Remembering Graham Murray, Mr. Queen’s Park

For decades, he was a fixture of the legislature — and gave Ontarians the inside scoop
By Steve Paikin - Published on Nov 10, 2021
Graham Murray published the “Inside Queen’s Park” newsletter from 1987 to 2015. (Steve Paikin)

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Nowadays, there are a lot of newsletters, websites, and podcasts that focus on what’s happening in Ontario politics. But back in the day, there was only one: Inside Queen’s Park, which started it all. 

It was established by Graham Murray, who was a researcher for the New Democratic Party from 1978 to 1987. It seemed as if everyone at the legislature knew Graham, who died this past summer at age 78. 

Graham knew a ton about Queen’s Park, and every time there was an event of significance, he seemed to be there. He was born in Enfield, England — just north of London — in 1943 and had every intention of becoming a foreign-affairs specialist. In fact, he studied international relations at the London School of Economics, then taught the subject at Lehigh University in Pennsylvania and at the University of Western Ontario, in London.

“He enjoyed academia, but he didn’t enjoy the pressing need to publish or perish,” says his 32-year-old son, Jamie, his only offspring. That would prove to be truly ironic, given how much publishing Graham would come to do later in life. 

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In 1975, he became executive vice-chair of the Ontario Confederation of University Faculty Associations (OCUFA), which eventually led him to his caucus research job with the NDP at Queen’s Park. 

Graham wasn’t what you’d call a numbers guy, and that eventually led to his downfall at the legislature. He did some research for then NDP leader Bob Rae. 

“He gave Bob some bad numbers, which Bob used in the house and got embarrassed by using them,” says Graham’s widow, Susan Cutler. The couple met through NDP politics. 

Rae eventually fired Graham, but Graham figured out another way to be part of the provincial political scene. He began publishing the bi-weekly newsletter Inside Queen’s Park, which established the template that so many other online publications now follow. Readers were treated to a recap of the political developments of the past two weeks, an extended interview with a newsmaker, a list of upcoming political events, and a trivia question. To be sure, if you knew the answers to Graham’s questions, you were neck deep in nerd-dom. He published the newsletter from 1987 to 2015.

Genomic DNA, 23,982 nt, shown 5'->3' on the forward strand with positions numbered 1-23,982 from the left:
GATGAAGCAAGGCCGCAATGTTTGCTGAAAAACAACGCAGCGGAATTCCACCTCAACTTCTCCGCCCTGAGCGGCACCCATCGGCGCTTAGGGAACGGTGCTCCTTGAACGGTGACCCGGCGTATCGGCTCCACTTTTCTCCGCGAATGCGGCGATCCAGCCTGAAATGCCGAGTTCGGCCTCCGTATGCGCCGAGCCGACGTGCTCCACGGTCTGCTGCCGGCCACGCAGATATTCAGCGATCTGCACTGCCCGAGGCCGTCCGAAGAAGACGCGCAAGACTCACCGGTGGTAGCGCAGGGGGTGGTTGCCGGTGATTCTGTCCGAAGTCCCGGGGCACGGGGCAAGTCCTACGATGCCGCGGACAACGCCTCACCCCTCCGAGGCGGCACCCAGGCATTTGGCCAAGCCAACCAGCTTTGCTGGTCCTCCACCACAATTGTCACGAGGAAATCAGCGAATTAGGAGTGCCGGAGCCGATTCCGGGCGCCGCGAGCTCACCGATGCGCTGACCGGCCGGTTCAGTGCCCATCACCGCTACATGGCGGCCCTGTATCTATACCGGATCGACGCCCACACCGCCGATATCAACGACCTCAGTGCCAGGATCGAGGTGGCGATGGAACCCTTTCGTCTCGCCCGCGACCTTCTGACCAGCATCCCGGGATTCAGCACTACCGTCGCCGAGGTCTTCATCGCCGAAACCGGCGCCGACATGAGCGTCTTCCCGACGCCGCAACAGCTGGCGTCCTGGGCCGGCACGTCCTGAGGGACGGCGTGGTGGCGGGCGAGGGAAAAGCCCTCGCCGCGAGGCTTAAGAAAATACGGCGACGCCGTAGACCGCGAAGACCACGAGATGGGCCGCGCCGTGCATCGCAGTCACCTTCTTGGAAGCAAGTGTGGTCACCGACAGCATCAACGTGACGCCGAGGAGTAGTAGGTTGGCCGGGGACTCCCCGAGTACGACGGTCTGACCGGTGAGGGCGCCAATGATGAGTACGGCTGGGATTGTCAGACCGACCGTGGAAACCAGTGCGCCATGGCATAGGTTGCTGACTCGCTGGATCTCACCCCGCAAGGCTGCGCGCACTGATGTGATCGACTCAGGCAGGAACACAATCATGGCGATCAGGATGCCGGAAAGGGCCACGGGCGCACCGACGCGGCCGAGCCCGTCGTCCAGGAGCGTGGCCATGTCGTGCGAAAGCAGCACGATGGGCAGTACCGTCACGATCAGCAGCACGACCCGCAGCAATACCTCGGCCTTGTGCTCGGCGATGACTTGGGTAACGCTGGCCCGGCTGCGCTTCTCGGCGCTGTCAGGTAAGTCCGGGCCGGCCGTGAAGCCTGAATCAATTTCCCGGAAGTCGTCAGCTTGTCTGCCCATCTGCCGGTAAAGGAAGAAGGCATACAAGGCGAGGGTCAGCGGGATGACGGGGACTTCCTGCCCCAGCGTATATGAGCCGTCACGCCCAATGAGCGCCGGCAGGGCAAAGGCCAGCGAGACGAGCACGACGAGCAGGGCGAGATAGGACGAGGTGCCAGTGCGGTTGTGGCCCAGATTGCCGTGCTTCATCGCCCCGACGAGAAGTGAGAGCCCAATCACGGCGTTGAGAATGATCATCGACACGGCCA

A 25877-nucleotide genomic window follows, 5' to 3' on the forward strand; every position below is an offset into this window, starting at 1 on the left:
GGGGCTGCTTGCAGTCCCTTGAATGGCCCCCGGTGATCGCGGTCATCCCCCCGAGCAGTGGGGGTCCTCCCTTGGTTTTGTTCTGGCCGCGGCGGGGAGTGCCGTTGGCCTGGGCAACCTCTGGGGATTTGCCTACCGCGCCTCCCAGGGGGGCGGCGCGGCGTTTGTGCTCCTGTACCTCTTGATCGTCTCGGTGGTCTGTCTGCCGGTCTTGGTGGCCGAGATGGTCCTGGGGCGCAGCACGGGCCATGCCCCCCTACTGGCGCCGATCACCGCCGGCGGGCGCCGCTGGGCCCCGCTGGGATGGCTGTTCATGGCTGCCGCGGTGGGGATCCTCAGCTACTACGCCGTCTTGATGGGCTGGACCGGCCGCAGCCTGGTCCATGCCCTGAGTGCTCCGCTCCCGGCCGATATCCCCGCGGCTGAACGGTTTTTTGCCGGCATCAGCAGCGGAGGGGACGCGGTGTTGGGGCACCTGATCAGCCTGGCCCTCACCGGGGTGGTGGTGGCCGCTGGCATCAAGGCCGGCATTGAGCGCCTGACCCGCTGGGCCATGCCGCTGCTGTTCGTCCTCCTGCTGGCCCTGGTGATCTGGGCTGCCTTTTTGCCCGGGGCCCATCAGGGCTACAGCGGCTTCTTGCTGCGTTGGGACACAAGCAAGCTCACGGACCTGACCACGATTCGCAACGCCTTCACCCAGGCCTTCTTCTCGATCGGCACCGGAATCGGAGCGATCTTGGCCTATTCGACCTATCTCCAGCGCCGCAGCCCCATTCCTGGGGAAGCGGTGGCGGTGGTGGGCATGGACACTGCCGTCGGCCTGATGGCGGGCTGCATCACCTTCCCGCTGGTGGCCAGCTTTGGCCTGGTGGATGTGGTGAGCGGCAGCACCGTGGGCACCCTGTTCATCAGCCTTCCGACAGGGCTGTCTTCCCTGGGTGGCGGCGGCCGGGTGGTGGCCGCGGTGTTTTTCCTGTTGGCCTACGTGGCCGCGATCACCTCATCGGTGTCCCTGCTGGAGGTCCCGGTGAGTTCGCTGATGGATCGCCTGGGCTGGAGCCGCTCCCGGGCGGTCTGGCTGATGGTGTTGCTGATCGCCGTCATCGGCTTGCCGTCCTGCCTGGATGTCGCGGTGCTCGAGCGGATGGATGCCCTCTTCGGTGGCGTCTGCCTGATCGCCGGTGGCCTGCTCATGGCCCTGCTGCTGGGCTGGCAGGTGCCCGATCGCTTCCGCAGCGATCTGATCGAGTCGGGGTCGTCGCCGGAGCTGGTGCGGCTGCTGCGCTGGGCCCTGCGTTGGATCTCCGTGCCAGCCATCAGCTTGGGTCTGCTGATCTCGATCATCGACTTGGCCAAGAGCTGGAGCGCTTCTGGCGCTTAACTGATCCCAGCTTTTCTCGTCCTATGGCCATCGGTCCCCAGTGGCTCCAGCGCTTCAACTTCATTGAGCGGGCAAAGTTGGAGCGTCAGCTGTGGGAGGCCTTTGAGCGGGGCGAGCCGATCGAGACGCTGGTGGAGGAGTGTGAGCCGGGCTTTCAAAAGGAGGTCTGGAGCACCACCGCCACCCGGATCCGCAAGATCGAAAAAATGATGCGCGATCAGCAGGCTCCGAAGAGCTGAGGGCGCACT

“He really enjoyed being an insider,” Jamie says. “He was well-respected by all parties and liked cutting through the spin and providing insight and context for things that were developing.” 

As much as Graham wanted you to subscribe to IQP — in other words, to pay for it — he really just wanted you to read it. He wanted everyone to know they’d be getting nuggets of wisdom not seen in the mainstream daily newspapers, so it wasn’t unusual for him to reach inside his jacket pocket and simply give away the newsletter for free at social events. He retained every ounce of his wonderful English accent and frequently gossiped and name-dropped. 

As much as people thought they knew Graham because he was around so much, his personal life was a bit of a mystery to many of us. I knew Graham for more than three decades, and yet until his death, had never known he’d been married three times. (Jamie is the product of his third and happiest marriage, to Susan, whom he wed in 1987.) 

In 1981, he thought about running in the provincial election for the NDP, but he reconsidered when the party’s leader, Michael Cassidy, began soft-pedalling his support for gay rights. Cassidy had won the party leadership in part because of his championing of gay rights, a politically brave position to take at the time. 

“Gay rights were a touchstone for other issues,” Graham once told me. “If you’d do it to them, why should other groups believe you’ll stick by them?” 

In 2004, Graham started experiencing tremors; he soon learned he had Parkinson’s disease, as his father had. Although the tremors became more severe, he continued to publish IQP for another 11 years. 

“His mobility really suffered,” says Jamie. “Instead of working the room, he’d sit, and people would come to him. He’d hold court. But, eventually, it was harder for him to speak and type.” 

Graham may have been a New Democrat, but his favourite politician was a Tory. 

“He always really, really loved Bill Davis,” Jamie says, referring to Ontario’s 18th premier, who died just a few weeks before Graham. “They went to heaven at the same time, and they’ve probably got a really good table up there.”

Even through the pandemic, when it was impossible for us to see each other, Graham and I stayed in touch. This past August, he called me up to pitch a potential new provincial-affairs idea for TVO. Candidly, at that point in his life, it was increasingly difficult to understand what he was saying, but I told him once I’d returned from a vacation up north, we’d get together and talk through his idea. 

Graham died on August 29, before we got a chance to have that meeting. 

When I told his wife, Susan, about the fact that he was pitching Queen’s Park ideas almost right up until his death, she wasn’t the slightest bit surprised. “He never stopped loving the legislature,” she says. 

To the folks who haunt provincial politics, he was a sort of Mr. Queen’s Park, resplendent in his omnipresent hat and cane. He was part of the atmosphere there for more than four decades. 

To the general public, Graham Murray wasn’t a famous guy. But he might just be the kind of guy who deserves to be the subject of a column on the TVO.org website, because of all the stories and quirky personality he brought to Ontario politics. 

Rest in peace, Graham. And please say hi to Premier Davis for all of us.

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